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DETROIT — It’s not the sort of band you find floating around the Top 10 much anymore.


But Mastodon, the Atlanta rock quartet with the searing metal riffs and creatively ambitious aim, has managed to carve out the sort of career in 2011 that would have been right at home in 1981.


The band is still riding high on its fifth album, “The Hunter,” which debuted at No. 10 in Billboard alongside such acts as Lady Antebellum and Adele.


It’s the latest quirky triumph for a group that has enjoyed plenty of them in recent years. Having made its name in the trenches of the early ‘00s metal scene thanks to killer chops and extravagant concept albums, Mastodon began drawing raves from cliques not traditionally enamored of cerebral prog-metal: skinny-jeaned hipsters, stylish indie rockers, even the mainstream pop press.


By the time 2006 rolled along, the four-piece had a major-label deal, a regular spot on critics’ best-of lists and a full-fledged career as it carried the metal torch.


For drummer Brann Dailor — whose frenetic Keith Moon-meets-Billy Cobham style is a Mastodon signature — the ride from underground to mainstream has been a wild one.


As a metal musician, “I figured there was an opportunity to have sort of a career. Like, you could tour bars for a little while and sustain a living from it somewhat — an extremely modest living,” he says. “But there’s no way I ever really thought that any music I play would be commercially viable in any way, shape or form. I never even gave it a second thought.”


The amiable Dailor, who’s also one of the band’s lyricists and vocalists, spoke with the Detroit Free Press.


Q: You know, this isn’t a normal spot for an unabashed metal band these days — coverage in Entertainment Weekly, artists like Feist wanting to collaborate with you, fans of all stripes checking in.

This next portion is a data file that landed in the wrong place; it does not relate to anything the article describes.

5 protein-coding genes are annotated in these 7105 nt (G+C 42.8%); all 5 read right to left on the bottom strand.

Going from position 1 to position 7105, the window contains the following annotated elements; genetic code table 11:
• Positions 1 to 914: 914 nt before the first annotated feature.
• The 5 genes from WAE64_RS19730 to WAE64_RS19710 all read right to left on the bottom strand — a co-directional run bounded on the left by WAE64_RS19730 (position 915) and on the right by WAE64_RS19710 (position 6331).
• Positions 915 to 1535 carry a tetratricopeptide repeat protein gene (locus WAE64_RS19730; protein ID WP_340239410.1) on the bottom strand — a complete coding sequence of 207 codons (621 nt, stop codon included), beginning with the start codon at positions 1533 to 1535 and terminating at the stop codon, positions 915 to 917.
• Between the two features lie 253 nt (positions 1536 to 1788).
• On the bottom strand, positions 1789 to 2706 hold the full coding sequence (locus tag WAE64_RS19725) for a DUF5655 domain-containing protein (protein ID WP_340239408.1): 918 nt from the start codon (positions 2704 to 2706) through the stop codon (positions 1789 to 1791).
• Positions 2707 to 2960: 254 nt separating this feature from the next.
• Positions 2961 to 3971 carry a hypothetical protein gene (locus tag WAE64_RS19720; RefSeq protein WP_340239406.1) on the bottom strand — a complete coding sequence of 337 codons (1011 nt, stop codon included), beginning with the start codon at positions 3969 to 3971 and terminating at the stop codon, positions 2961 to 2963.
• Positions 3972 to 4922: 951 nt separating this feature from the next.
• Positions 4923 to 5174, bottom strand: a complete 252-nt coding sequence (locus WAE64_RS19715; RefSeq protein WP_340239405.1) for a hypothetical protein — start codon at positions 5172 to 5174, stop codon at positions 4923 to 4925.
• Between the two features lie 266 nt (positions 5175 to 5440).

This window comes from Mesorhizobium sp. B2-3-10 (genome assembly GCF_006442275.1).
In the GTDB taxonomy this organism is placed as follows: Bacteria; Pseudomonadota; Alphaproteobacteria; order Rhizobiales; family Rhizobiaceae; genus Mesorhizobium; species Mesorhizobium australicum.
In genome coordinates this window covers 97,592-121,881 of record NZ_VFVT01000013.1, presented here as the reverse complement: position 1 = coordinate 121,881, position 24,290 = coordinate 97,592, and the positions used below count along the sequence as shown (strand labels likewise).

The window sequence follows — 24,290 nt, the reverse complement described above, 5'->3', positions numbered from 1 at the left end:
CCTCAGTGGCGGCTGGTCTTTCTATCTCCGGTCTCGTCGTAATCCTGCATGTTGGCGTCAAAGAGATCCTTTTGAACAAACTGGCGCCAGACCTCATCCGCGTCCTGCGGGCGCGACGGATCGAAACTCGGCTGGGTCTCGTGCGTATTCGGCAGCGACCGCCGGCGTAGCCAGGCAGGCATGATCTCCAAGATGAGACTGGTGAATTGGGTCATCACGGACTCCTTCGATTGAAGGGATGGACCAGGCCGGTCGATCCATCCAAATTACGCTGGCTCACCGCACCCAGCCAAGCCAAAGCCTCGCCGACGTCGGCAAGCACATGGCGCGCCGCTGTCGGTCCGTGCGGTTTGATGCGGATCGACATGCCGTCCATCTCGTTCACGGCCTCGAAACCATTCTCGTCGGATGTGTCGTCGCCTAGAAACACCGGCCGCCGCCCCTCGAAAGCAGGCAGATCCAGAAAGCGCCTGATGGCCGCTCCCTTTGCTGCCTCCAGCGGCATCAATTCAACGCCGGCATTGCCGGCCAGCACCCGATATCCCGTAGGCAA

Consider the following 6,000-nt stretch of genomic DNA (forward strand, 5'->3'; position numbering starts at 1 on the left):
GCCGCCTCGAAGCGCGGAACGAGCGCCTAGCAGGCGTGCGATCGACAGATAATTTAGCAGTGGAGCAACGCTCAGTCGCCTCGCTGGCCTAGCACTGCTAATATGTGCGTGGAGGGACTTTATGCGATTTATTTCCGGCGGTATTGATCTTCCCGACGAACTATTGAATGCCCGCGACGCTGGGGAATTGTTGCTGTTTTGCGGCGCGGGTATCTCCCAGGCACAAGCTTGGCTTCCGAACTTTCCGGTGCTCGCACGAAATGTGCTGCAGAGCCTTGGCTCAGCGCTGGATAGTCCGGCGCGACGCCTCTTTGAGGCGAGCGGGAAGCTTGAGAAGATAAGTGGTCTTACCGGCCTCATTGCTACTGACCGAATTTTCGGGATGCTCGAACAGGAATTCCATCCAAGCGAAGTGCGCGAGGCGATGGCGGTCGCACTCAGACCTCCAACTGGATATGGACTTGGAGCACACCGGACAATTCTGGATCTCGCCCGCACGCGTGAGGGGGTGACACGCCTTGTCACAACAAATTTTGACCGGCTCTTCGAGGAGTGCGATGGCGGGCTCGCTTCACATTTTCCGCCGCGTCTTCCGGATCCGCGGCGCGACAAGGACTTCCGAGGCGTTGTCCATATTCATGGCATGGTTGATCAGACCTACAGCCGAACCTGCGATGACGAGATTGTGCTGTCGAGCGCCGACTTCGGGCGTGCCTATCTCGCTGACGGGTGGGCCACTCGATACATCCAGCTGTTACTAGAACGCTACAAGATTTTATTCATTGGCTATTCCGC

A: I’m happy that we can be mixed into the pie and still be true to the artistic side of it, and not have to make any sort of compromises to be in there. Because let’s face it, the money is in hip-hop, country and pop music. We’re happy to be able to be in that mix doing what we do.


But I couldn’t tell you anything as to the why. I’m too close to it to see what that is.


Although we’re based in hard rock and heavy metal, all the different influences from the different members rear their heads, especially with our new stuff. It’s catchy.


Q: That seems to be everyone’s go-to tag for the new album: that it’s “accessible.”


A: That’s just what was turning us on at the moment, musically. It’s hard for us to go mentally beyond the four of us falling in love with those songs. We worked really hard to make sure to make everything perfect, and that takes a lot of effort.


Playing something and knowing it’s wrong — because you’re making something accessible or hope to get on the radio or make money or be famous — that doesn’t exist for us. The only thing that matters is that we’re making music we really love — the satisfaction of creating something from nothing and wanting to listen to it over and over again.


Q: So what was the mind-set going in?